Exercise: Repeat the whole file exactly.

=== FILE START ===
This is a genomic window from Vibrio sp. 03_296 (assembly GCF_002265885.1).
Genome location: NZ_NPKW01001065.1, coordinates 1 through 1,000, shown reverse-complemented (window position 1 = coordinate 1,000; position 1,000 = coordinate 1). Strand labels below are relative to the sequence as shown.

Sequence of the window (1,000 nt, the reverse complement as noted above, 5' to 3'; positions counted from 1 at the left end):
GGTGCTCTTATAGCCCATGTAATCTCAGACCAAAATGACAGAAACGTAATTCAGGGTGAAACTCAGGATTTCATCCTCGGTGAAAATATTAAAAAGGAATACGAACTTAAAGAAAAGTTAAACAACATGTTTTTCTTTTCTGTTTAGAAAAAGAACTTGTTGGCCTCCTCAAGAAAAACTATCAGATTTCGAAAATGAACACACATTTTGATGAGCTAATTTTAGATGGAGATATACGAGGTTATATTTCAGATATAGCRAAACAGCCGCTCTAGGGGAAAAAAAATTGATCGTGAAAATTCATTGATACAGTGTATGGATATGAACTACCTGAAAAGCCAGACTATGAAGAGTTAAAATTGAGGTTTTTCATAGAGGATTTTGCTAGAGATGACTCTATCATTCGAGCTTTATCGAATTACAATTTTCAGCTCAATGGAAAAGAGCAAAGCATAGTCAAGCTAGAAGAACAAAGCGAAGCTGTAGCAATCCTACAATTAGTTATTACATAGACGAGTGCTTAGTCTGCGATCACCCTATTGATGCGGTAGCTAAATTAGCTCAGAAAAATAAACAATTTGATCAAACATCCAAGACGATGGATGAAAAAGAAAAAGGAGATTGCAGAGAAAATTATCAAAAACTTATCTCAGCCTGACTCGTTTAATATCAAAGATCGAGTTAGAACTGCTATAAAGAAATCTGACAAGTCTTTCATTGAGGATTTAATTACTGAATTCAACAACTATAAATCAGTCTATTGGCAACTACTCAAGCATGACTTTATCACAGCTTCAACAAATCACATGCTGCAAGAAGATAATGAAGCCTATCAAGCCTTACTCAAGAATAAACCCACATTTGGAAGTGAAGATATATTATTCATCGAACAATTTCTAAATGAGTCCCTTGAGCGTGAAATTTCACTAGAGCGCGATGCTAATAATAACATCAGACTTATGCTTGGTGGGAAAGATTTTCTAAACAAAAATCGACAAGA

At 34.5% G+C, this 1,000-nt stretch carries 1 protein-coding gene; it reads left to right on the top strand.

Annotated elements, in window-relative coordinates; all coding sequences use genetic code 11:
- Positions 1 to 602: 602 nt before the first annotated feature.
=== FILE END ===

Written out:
This is a genomic window from Vibrio sp. 03_296 (assembly GCF_002265885.1).
Genome location: NZ_NPKW01001065.1, coordinates 1 through 1,000, shown reverse-complemented (window position 1 = coordinate 1,000; position 1,000 = coordinate 1). Strand labels below are relative to the sequence as shown.

Sequence of the window (1,000 nt, the reverse complement as noted above, 5' to 3'; positions counted from 1 at the left end):
GGTGCTCTTATAGCCCATGTAATCTCAGACCAAAATGACAGAAACGTAATTCAGGGTGAAACTCAGGATTTCATCCTCGGTGAAAATATTAAAAAGGAATACGAACTTAAAGAAAAGTTAAACAACATGTTTTTCTTTTCTGTTTAGAAAAAGAACTTGTTGGCCTCCTCAAGAAAAACTATCAGATTTCGAAAATGAACACACATTTTGATGAGCTAATTTTAGATGGAGATATACGAGGTTATATTTCAGATATAGCRAAACAGCCGCTCTAGGGGAAAAAAAATTGATCGTGAAAATTCATTGATACAGTGTATGGATATGAACTACCTGAAAAGCCAGACTATGAAGAGTTAAAATTGAGGTTTTTCATAGAGGATTTTGCTAGAGATGACTCTATCATTCGAGCTTTATCGAATTACAATTTTCAGCTCAATGGAAAAGAGCAAAGCATAGTCAAGCTAGAAGAACAAAGCGAAGCTGTAGCAATCCTACAATTAGTTATTACATAGACGAGTGCTTAGTCTGCGATCACCCTATTGATGCGGTAGCTAAATTAGCTCAGAAAAATAAACAATTTGATCAAACATCCAAGACGATGGATGAAAAAGAAAAAGGAGATTGCAGAGAAAATTATCAAAAACTTATCTCAGCCTGACTCGTTTAATATCAAAGATCGAGTTAGAACTGCTATAAAGAAATCTGACAAGTCTTTCATTGAGGATTTAATTACTGAATTCAACAACTATAAATCAGTCTATTGGCAACTACTCAAGCATGACTTTATCACAGCTTCAACAAATCACATGCTGCAAGAAGATAATGAAGCCTATCAAGCCTTACTCAAGAATAAACCCACATTTGGAAGTGAAGATATATTATTCATCGAACAATTTCTAAATGAGTCCCTTGAGCGTGAAATTTCACTAGAGCGCGATGCTAATAATAACATCAGACTTATGCTTGGTGGGAAAGATTTTCTAAACAAAAATCGACAAGA

At 34.5% G+C, this 1,000-nt stretch carries 1 protein-coding gene; it reads left to right on the top strand.

Annotated elements, in window-relative coordinates; all coding sequences use genetic code 11:
- Positions 1 to 602: 602 nt before the first annotated feature.